Thursday, October 9, 2008

Fall in the Klondike

This past weekend I initiated, with the help of a friend, my own fall foliage tour of New England. I've never considered myself to be a leaf peeper but having spent the last five days in between Boston Massachusetts and Millinocket Maine I've gained an appreciation for the variety of the sights and smells of a proper fall.

Included in our itinerary was igniting a huge pile of brush wood into an all night conflagration consuming micro brews until there were only coals left, journeying to the great north woods to be told by a park ranger that all the summit trails to the top of Mount Katahdin had been closed due to weather, and spending a perfectly placid blue day on the waters of Damariscotta lake content to do little else than gawk at the foliage and take one last dip in the cold but very clear water.

Baxter State Park, about 250 miles from home, was the best part of the tour. Despite being refused our ascent of the highest point in Maine we made due and roasted corn, potatoes, and onions on the fire. T-Bone steaks and a flask of red breast led to the best out door sleep I've had all year. The next morning we set off on the 20 miles of dirt road to arrive at the other side of the park to hike Coe, South Brother, and North Brother peaks. The trails were in poor shape in spots but a hand full of hikers had made it up despite the increasing clouds. I was amazed to find the peaks of Katahdin shrouded in snow, the reason for the trails being closed. Our own ascent up North Brother, a mere four thousand footer was met with freezing temperatures, ice and snow, portents of the months to come.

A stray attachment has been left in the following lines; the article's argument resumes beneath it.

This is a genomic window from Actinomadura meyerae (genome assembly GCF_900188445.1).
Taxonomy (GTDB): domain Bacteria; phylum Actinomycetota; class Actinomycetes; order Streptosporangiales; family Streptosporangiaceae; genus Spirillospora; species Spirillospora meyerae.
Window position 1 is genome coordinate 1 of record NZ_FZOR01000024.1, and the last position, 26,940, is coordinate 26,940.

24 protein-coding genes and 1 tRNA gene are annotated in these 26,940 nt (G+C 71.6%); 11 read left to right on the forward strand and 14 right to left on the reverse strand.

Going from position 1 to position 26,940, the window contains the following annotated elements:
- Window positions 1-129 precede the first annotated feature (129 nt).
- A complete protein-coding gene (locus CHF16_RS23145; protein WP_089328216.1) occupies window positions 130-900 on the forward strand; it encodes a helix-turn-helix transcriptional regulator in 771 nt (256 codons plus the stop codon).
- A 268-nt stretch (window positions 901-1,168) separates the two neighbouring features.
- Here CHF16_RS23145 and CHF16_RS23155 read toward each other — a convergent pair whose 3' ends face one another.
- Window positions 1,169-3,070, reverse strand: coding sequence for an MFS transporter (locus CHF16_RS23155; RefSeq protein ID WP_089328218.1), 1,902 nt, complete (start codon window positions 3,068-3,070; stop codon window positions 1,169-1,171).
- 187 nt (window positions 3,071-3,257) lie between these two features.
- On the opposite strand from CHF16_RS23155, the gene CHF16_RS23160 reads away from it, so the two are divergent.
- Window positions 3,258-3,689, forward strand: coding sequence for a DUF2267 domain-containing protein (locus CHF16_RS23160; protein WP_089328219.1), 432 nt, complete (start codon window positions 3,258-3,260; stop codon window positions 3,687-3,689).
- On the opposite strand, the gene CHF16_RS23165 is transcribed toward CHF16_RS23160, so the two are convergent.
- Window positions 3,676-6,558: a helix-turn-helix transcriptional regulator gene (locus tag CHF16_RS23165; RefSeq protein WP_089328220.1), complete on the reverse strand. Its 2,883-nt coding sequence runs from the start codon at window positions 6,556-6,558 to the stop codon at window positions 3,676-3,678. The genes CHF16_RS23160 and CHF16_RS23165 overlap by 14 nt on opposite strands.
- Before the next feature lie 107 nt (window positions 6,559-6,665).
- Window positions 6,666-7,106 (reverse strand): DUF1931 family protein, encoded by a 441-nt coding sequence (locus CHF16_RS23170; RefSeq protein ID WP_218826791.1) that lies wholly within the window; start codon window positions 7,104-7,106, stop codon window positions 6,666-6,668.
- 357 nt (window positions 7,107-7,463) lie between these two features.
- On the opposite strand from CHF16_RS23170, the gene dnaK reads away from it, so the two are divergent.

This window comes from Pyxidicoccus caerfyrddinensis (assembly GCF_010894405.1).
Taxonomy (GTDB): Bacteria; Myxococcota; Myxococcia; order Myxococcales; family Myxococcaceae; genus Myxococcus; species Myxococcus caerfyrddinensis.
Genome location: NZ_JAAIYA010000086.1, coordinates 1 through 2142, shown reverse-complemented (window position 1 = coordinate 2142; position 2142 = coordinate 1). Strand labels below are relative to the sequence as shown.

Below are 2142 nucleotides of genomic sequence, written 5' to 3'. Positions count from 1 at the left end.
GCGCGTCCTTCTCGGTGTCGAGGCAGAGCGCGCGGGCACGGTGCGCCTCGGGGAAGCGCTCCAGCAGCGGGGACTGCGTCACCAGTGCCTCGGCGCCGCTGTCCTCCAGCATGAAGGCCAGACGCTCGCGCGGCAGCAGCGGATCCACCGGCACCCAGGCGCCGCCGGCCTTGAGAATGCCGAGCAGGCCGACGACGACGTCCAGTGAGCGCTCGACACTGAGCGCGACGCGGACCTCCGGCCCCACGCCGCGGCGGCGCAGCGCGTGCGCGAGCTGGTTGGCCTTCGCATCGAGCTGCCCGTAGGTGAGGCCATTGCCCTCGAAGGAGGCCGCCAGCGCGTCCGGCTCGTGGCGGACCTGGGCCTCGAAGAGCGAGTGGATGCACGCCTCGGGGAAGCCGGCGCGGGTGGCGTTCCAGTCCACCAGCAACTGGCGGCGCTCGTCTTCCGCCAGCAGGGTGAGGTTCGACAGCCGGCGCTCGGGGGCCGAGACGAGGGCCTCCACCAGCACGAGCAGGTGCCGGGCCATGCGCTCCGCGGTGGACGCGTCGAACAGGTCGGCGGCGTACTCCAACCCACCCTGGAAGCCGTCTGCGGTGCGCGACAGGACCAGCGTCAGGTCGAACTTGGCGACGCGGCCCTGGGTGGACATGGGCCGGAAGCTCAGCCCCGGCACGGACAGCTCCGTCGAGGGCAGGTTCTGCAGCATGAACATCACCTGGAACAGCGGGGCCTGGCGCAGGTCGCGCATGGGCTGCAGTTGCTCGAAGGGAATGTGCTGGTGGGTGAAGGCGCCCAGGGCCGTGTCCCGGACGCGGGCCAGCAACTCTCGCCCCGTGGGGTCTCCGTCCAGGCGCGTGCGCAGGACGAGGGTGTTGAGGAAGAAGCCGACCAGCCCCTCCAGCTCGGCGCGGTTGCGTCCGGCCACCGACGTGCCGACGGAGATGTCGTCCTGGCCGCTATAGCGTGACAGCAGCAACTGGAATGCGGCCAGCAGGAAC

1 comment:

  1. Some say it's a fine land to shun;
    Maybe; but there's some as would trade it
    For no land on earth -- and I'm one